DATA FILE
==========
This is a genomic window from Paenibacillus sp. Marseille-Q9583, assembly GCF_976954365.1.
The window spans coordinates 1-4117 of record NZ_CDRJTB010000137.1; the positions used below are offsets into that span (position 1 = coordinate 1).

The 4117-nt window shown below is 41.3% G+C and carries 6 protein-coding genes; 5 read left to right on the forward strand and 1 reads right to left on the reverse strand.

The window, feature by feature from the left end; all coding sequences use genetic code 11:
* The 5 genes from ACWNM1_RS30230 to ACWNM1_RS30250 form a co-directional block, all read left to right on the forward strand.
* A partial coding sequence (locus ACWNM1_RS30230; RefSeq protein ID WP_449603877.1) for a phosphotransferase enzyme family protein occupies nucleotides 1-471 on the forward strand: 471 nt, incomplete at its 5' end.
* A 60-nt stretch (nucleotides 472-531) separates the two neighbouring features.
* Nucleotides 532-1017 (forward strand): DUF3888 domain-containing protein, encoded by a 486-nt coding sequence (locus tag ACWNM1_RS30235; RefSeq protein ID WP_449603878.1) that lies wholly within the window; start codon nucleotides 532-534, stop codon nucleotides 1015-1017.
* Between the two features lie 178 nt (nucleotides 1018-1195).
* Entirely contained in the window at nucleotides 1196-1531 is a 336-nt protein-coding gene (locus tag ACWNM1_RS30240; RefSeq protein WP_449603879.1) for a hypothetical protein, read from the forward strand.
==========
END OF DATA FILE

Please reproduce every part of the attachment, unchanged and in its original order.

This is a genomic window from Paenibacillus sp. Marseille-Q9583, assembly GCF_976954365.1.
The window spans coordinates 1-4117 of record NZ_CDRJTB010000137.1; the positions used below are offsets into that span (position 1 = coordinate 1).

The 4117-nt window shown below is 41.3% G+C and carries 6 protein-coding genes; 5 read left to right on the forward strand and 1 reads right to left on the reverse strand.

The window, feature by feature from the left end; all coding sequences use genetic code 11:
* The 5 genes from ACWNM1_RS30230 to ACWNM1_RS30250 form a co-directional block, all read left to right on the forward strand.
* A partial coding sequence (locus ACWNM1_RS30230; RefSeq protein ID WP_449603877.1) for a phosphotransferase enzyme family protein occupies nucleotides 1-471 on the forward strand: 471 nt, incomplete at its 5' end.
* A 60-nt stretch (nucleotides 472-531) separates the two neighbouring features.
* Nucleotides 532-1017 (forward strand): DUF3888 domain-containing protein, encoded by a 486-nt coding sequence (locus tag ACWNM1_RS30235; RefSeq protein ID WP_449603878.1) that lies wholly within the window; start codon nucleotides 532-534, stop codon nucleotides 1015-1017.
* Between the two features lie 178 nt (nucleotides 1018-1195).
* Entirely contained in the window at nucleotides 1196-1531 is a 336-nt protein-coding gene (locus tag ACWNM1_RS30240; RefSeq protein WP_449603879.1) for a hypothetical protein, read from the forward strand.